Parametric graphing and calculus

Problem:

x = cos(*t) + 2cos(2**t) *

*y = sin(**t) + 2sin(2**t) *

graph the curve to discover where it crosses itself and find both tangent lines at that point.

I understand how to find the tangents after I know the point I'm looking for, but I don't know how to relate the two equations to make the curve graphable. I could use Mathematica to help me graph it, but I won't have access to that on my exam. I'm not necessarily looking for someone to give me the answer, but pointing me in the right direction would be nice.

Re: Parametric graphing and calculus

Quote:

Originally Posted by

**TenaciousE** Problem:

x = cos(*t) + 2cos(2**t) *

*y = sin(**t) + 2sin(2**t) *

graph the curve to discover where it crosses itself and find both tangent lines at that point.

I understand how to find the tangents after I know the point I'm looking for, but I don't know how to relate the two equations to make the curve graphable. I could use Mathematica to help me graph it, but I won't have access to that on my exam. I'm not necessarily looking for someone to give me the answer, but pointing me in the right direction would be nice.

This isn't going to be pretty...

$\displaystyle \displaystyle \begin{align*} x &= \cos{t} + 2\cos{2t} \\ y &= \sin{t} + 2\sin{2t} \\ \\ x &= \cos{t} + 2\left( 2\cos^2{t} - 1 \right) \\ y &= \sin{t} + 4\sin{t}\cos{t} \\ \\ x &= 4\cos^2{t} + \cos{t} - 2 \\ y &= \sin{t} \left( 1 + 4\cos{t} \right) \\ \\ \frac{x}{4} &= \cos^2{t} + \frac{1}{4}\cos{t} - \frac{1}{2} \\ y &= \pm \sqrt{ 1 - \cos^2{t} } \left( 1 + 4\cos{t} \right) \\ \\ \frac{x}{4} &= \cos^2{t} + \frac{1}{4}\cos{t} + \left(\frac{1}{8}\right)^2 - \left(\frac{1}{8}\right)^2 - \frac{1}{2} \\ y &= \pm \sqrt{ 1 - \cos^2{t} } \left( 1 + 4\cos{t} \right) \\ \\ \frac{x}{4} &= \left( \cos{t} + \frac{1}{8} \right)^2 - \frac{1}{64} - \frac{32}{64} \\ y &= \pm \sqrt{ 1 - \cos^2{t} }\left( 1 + 4\cos{t} \right) \\ \\ \frac{16x}{64} &= \left( \cos{t} + \frac{1}{8} \right)^2 - \frac{33}{64} \\ y &= \pm \sqrt{ 1 - \cos^2{t} } \left( 1 + 4\cos{t} \right) \end{align*} $

$\displaystyle \displaystyle \begin{align*} \frac{16x + 33}{64} &= \left( \cos{t} + \frac{1}{8} \right)^2 \\ y &= \pm \sqrt{ 1 - \cos^2{t} }\left( 1 + 4\cos{t} \right) \\ \\ \frac{\pm \sqrt{ 16x + 33 }}{8} &= \cos{t} + \frac{1}{8} \\ y &= \pm \sqrt{ 1 - \cos^2{t} }\left( 1 + 4\cos{t} \right) \\ \\ \frac{-1 \pm \sqrt{ 16x + 33 }}{8} &= \cos{t} \\ y &= \pm \sqrt{ 1 - \cos^2{t} } \left(1 + 4\cos{t}\right) \end{align*}$

And now you can substitute $\displaystyle \displaystyle \begin{align*} \cos{t} \end{align*}$ into the second equation.

Re: Parametric graphing and calculus

Hello, TenaciousE!

I too tried to eliminate the parameter

. . and got into an awful mess.

Quote:

$\displaystyle \begin{Bmatrix}x &=& \cos t + 2\cos2t & [1] \\ y &=& \sin t + 2\sin2t & [2] \end{Bmatrix}$

$\displaystyle \text{Graph the curve to discover where it crosses itself}$

. . $\displaystyle \text{and find both tangent lines at that point.}$

$\displaystyle \begin{array}{cccccccc}\text{Square [1]:} & x^2 &=& \cos^2\!t + 4\cos2t\cos t + 4\cos^2\!2t \\ \text{Square [2]:} & y^2 &=& \sin^2\!t + 4\sin2t\sin t + 4\sin^2\!2t \end{array}$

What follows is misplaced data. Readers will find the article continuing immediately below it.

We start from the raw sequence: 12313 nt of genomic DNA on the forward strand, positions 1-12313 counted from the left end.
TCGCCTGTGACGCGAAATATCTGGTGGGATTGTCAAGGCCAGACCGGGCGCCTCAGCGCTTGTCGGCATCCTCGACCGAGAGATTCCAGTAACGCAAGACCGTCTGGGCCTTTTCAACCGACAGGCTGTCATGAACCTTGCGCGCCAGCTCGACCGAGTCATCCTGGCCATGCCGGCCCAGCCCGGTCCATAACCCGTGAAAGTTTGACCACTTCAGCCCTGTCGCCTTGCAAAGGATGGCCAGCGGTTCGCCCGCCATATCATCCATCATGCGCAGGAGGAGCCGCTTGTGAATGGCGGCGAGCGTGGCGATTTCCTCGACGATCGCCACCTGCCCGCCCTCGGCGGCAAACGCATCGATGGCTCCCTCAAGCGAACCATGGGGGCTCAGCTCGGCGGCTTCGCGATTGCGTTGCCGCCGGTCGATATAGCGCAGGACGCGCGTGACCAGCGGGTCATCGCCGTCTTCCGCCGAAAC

Add . . . and recall that $\displaystyle \sin^2\!\theta + \cos^2\!\theta \:=\:1$

We have: .$\displaystyle x^2 + y^2 \:=\:1 + 4(\cos2t\cos t + \sin2t\sin t) + 4$

n . . . . . . . $\displaystyle x^2 + y^2 \:=\:5 + 4\cos t$

Hence: .$\displaystyle \cos t \:=\:\frac{x^2+y^2 - 5}{4}\;\;[3]$

Then: .$\displaystyle \cos2t \:=\:2\cos^2t - 1 \:=\:2\left(\frac{x^2+y^2-5}{4}\right)^2 - 1$

n . . . .$\displaystyle \cos2t \:=\:\frac{(x^2+y^2-5)^2-8}{8}\;\;[4]$

Substitute [3] and [4] into [1]: .$\displaystyle x \;=\;\frac{x^2+y^2-5}{4} + 2\left(\frac{(x^2+y^2-5)^2 - 8}{8}\right) $

And you can *try* to simplify that . . .

Re: Parametric graphing and calculus

I'm not sure about this, but I think the problem was designed for you to practice graphing functions in parametric form (that's why it's not easy to convert it, and that's why the problem asks you to graph it to "discover" where it crosses itself). I think you're meant to sketch the graph to get an idea of where it crosses itself (i.e. find distinct values t1 and t2 so that x(t1)=x(t2) and y(t1)=y(t2)), and get the tangents at those points.

Just some ideas that might help ...

x(t) = cos(t) + 2cos(2t) is basically a wave with a certain length (i.e. if it's wavelength is L, then x(t) = x(t+L))

y(t) will also have a wavelength, which may be different from that of x(t).

If they're different, their common wavelength would be the lcm.

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Re: Parametric graphing and calculus

Quote:

Originally Posted by

**TenaciousE** Problem:

x = cos(*t) + 2cos(2**t) *

*y = sin(**t) + 2sin(2**t) *

graph the curve to discover where it crosses itself and find both tangent lines at that point.

as per the directions ...

Re: Parametric graphing and calculus

I finally found the tangent lines to be y= -(15)^(1/2)(x+2) and y=15^(1/2)(x+2)

I wasn't able to successfully eliminate the parameter, so I eventually used a calculator to graph the curve and I found that the graph crossed itself where y =0, so I was able to find the slopes by looking at the graph.

I feel like a bit of a cheater because I used a graphing calculator, but I simply could not follow the math required to solve it with algebra. Thanks for all your help though. It got me thinking in the right direction.